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McKinney Criminal Defense Blog

Don't get caught with marijuana in Texas

Federal laws still classify marijuana as a Schedule I drug. It is an illegal substance without any recognized benefits. States across the country have started to decriminalize the drug, which means that criminal penalties don't apply to certain marijuana charges on a state level.

Texas isn't a state that has begun to decriminalize this drug. Instead, there are still very harsh penalties for all charges related to marijuana.

Blackout Wednesday and Thanksgiving are just around the corner

Thanksgiving is just around the corner, and with it, the start of a busy drunk driving season. With so many holidays between now and the end of the year, it's not unusual for the police to have their hands full.

Fortunately, there are many options for staying out of trouble with the law. Getting a ride home through a ride-sharing service, staying at a local hotel or staying overnight wherever you plan to drink can all keep you out of the way of the law.

This is what happens if you refuse a breath test in Texas

If you live in Texas, you should know that you are required to take a breathalyzer test if an officer stops you and asks you to do so. When you get your license, you automatically agree that you will submit a breath test upon request. This is called implied consent.

If you don't want to take the breath test, there is the option to refuse, but refusing carries potentially negative consequences. If you refuse to take the test, you'll face a civil proceeding in which you could lose your license. Refusing or failing a breath test invokes a mandatory license suspension thanks to the implied consent law. However, you can contest the suspension of your driver's license by requesting an administrative law hearing (ALR), but you must make the request within a certain number of days of being arrested (usually 15 days). Using the ALR driver's license hearing process to fight to keep your license provides an excellent opportunity to collect information about the DWI charge, such as police reports and witness statements. You may also be able to question the arresting officer at the driver's license hearing, which can help you build your defense to the criminal DWI charge. A smart lawyer can use the license suspension hearing to your advantage in the DWI case - even if your license ultimately gets suspended.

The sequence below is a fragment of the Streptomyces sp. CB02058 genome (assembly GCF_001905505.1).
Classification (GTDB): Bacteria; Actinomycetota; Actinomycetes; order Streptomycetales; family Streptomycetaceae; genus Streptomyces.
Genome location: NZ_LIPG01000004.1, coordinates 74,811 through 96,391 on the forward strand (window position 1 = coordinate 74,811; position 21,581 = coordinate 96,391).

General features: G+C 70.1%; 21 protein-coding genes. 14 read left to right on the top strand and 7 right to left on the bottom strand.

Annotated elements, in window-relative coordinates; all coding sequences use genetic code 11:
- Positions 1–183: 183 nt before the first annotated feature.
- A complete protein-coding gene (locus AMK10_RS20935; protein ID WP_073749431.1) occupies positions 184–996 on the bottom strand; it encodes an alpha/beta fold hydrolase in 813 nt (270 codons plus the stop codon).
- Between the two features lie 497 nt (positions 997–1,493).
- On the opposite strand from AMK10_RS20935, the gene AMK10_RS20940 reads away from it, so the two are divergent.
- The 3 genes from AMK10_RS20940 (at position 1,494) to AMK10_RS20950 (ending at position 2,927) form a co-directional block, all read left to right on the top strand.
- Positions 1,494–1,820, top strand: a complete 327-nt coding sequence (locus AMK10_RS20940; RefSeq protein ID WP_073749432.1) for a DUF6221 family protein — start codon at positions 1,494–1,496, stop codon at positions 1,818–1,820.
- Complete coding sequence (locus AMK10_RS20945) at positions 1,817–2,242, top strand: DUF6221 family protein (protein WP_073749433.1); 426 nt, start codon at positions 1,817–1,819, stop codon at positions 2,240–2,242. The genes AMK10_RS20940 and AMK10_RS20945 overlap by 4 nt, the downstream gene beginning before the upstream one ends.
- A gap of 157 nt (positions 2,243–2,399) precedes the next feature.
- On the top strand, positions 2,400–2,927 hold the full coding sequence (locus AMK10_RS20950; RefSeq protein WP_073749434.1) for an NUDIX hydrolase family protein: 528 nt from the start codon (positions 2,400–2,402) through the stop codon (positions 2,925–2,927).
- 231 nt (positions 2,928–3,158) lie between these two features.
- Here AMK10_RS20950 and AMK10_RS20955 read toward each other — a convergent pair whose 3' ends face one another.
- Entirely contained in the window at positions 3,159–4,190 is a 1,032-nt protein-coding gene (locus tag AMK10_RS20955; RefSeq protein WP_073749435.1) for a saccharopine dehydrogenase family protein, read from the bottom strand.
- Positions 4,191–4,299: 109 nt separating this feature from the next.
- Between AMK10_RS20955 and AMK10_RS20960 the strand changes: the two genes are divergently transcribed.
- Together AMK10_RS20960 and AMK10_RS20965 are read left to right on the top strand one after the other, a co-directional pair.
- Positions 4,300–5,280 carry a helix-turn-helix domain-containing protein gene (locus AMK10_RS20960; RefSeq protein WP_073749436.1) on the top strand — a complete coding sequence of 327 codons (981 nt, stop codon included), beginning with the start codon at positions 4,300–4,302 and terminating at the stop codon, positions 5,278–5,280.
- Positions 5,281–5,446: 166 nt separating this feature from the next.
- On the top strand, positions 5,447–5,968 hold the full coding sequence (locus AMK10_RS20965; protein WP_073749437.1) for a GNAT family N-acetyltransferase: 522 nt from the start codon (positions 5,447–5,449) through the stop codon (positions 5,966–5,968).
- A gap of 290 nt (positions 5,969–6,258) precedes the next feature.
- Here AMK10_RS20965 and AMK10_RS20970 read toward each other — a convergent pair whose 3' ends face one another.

Why you should consider taking a plea deal

There is no easy way to tell a person whether or not to take a plea deal. He or she may believe that he or she is the one who can make that decision, and no one else's say matters. The truth is that your attorney likely has a good idea of whether or not that plea deal is a good one and what you should expect if you don't take it.

No two cases are exactly alike, so it can be difficult to decide what a fair plea deal is. In some cases, going to trial might be preferred, especially if the defense believes the individual will walk away with a not-guilty finding.

Can I refuse a breathalyzer test in Texas?

In a perfect world, drinking and driving would not be an issue. However, despite being a proud and wonderful place, Texas is not a perfect world, nor any other state in the union. The reality of the matter is that good people often make foolish errors and find themselves on the wrong side of a traffic stop.

If you find yourself pulled over and you know that you probably won't pass a breathalyzer test, you might think that simply refusing to take the test is a good idea. In reality, "should I take a breathalyzer test?" is not a simple yes or no question.

What is the crime of money laundering?

Unless you've been living under a rock these past five or six months, you likely have heard or read some as-yet-unproven allegations about key figures close to the president or his administration and money laundering.

Until the full facts are made known, however, it's important to note that the allegations remain unproven and that everyone is innocent until proven guilty. But what does the crime of money laundering actually constitute anyway?

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Keith Gore, Lawyer
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